Executions around the world fell by more than 1,500 last year, as a growing number of nations continued to turn against the death penalty, Amnesty International said Thursday.

There were 2,148 known executions in 22 countries last year, down from 3,797 in 2004, said the London-based group, which opposes the death penalty in all cases.

"There is a global tide against the death penalty which has left us with just the hardened countries still using it," said Amnesty researcher Piers Bannister, who helped compile the organization's latest report on the subject.

"Governments have listened to the arguments of the abolitionists, and there is also an acknowledgment that it is an abuse of human rights," he said.

A total of 5,186 people were sentenced to death in 53 countries in 2005, bringing the number of people awaiting execution to some 20,000, Amnesty said.

In 1977, only 16 countries had abolished the death penalty for all crimes, the report said. By 2005, that figure had risen to 86. In practice, 122 countries have abandoned executions.

Mexico and Liberia were the latest countries to abolish capital punishment, Amnesty said. Another 11 countries have abolished the death penalty for all but the most exceptional crimes, including war crimes.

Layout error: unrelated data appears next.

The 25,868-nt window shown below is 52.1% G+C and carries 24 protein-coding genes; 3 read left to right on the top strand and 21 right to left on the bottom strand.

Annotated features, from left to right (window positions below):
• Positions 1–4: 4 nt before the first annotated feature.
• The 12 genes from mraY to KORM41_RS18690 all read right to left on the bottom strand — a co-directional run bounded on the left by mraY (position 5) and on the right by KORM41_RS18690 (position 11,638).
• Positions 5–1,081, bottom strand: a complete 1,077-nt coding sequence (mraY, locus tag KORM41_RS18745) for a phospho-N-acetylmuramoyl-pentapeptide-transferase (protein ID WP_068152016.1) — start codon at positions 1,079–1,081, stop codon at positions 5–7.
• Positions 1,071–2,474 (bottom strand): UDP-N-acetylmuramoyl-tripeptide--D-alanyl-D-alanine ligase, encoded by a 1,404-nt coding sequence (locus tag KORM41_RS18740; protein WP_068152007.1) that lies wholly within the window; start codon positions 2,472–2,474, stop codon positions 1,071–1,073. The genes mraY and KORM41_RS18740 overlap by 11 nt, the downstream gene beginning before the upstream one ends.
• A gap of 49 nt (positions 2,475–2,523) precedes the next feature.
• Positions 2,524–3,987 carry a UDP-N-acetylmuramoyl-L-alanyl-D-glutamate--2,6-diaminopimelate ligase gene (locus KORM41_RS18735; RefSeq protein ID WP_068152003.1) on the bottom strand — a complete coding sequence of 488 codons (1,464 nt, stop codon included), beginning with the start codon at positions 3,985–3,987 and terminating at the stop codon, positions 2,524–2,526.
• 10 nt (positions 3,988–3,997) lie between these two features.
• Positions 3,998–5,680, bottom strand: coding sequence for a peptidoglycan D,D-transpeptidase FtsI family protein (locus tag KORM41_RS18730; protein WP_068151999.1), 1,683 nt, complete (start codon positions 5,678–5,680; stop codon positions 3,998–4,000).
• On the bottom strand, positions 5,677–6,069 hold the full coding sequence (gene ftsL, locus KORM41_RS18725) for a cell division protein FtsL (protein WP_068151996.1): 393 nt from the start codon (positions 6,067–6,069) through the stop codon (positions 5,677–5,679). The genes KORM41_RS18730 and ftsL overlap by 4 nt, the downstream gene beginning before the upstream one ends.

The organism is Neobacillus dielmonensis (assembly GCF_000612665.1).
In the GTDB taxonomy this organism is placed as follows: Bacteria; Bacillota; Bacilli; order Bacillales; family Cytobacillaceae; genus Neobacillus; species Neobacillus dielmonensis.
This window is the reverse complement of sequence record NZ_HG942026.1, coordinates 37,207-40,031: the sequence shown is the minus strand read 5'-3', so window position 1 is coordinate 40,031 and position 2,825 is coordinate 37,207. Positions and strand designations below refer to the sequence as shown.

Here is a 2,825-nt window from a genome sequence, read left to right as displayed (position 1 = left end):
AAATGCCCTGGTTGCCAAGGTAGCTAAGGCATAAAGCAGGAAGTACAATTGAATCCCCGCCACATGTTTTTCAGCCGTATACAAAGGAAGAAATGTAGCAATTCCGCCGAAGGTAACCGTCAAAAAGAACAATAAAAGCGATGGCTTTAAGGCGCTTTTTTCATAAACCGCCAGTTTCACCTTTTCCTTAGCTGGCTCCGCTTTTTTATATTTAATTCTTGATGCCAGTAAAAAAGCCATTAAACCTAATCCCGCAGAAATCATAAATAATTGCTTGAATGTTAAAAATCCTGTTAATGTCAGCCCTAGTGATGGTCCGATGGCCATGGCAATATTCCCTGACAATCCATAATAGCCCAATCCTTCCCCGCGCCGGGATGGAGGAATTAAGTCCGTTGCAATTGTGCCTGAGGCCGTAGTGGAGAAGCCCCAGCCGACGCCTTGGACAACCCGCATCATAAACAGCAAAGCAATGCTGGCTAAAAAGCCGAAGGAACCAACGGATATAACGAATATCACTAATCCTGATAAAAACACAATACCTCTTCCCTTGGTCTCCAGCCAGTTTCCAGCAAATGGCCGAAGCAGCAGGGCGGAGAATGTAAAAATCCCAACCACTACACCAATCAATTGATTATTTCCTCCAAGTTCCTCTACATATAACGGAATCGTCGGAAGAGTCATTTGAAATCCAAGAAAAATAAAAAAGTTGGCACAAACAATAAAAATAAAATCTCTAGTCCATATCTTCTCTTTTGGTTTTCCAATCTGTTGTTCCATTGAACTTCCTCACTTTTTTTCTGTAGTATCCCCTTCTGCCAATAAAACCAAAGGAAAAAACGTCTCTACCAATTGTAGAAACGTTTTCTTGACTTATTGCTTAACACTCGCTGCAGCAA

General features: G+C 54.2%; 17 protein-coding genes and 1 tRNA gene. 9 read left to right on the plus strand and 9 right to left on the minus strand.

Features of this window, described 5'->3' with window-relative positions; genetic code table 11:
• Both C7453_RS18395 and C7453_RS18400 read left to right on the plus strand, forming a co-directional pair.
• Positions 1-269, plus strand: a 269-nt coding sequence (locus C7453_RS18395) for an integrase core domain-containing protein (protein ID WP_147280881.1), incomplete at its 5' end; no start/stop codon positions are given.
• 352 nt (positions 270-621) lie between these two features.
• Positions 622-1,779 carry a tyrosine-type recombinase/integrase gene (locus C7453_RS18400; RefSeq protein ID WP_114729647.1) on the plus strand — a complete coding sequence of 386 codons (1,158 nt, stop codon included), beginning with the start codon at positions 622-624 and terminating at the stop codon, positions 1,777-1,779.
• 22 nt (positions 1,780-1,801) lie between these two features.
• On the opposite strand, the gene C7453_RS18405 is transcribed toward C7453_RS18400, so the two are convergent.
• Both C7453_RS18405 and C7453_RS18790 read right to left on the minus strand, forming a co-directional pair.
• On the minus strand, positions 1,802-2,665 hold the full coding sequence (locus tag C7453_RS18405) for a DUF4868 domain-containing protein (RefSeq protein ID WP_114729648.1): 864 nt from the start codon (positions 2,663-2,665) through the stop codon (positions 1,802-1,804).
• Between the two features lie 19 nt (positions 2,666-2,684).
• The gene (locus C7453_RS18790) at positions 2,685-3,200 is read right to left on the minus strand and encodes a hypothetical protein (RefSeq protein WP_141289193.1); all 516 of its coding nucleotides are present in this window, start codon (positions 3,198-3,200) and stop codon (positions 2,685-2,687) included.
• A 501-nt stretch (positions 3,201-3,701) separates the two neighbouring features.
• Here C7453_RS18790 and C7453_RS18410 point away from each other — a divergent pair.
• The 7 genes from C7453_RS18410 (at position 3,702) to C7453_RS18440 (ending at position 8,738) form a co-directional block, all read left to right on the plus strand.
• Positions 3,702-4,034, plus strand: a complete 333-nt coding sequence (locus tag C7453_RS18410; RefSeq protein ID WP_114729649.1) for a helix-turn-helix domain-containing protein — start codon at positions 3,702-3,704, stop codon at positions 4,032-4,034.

Seventy-four countries retain the death penalty. Of those, 25 have not executed anyone in more than a decade, the report said.

China carried out 80 percent of the world's executions last year, the report said. Nearly 70 crimes carry the death penalty in that country, including nonviolent crimes such as tax fraud and embezzlement, the report said.

Some 14 percent of executions were in Iran, Saudi Arabia and the United States. Iran put 94 people to death, Saudi Arabia 86 and the United States 60, the report said.

Amnesty said many of its figures were approximate. China refuses to publish full official statistics on executions, while Vietnam classified its statistics as secrets, it said.

Amnesty International said Iran — the only country known to have executed juvenile offenders in 2005 — killed at least eight people in 2005 for crimes committed while they were children, including two who were under 18 when executed.

The United States banned the execution of juvenile offenders in March 2005, the report noted.

"The fact that the USA, which was the world's main perpetrator for the execution of juvenile offenders, has now ended the practice should be a clear message to those remaining countries that execute children that this barbaric practice must stop," said Amnesty secretary general Irene Khan.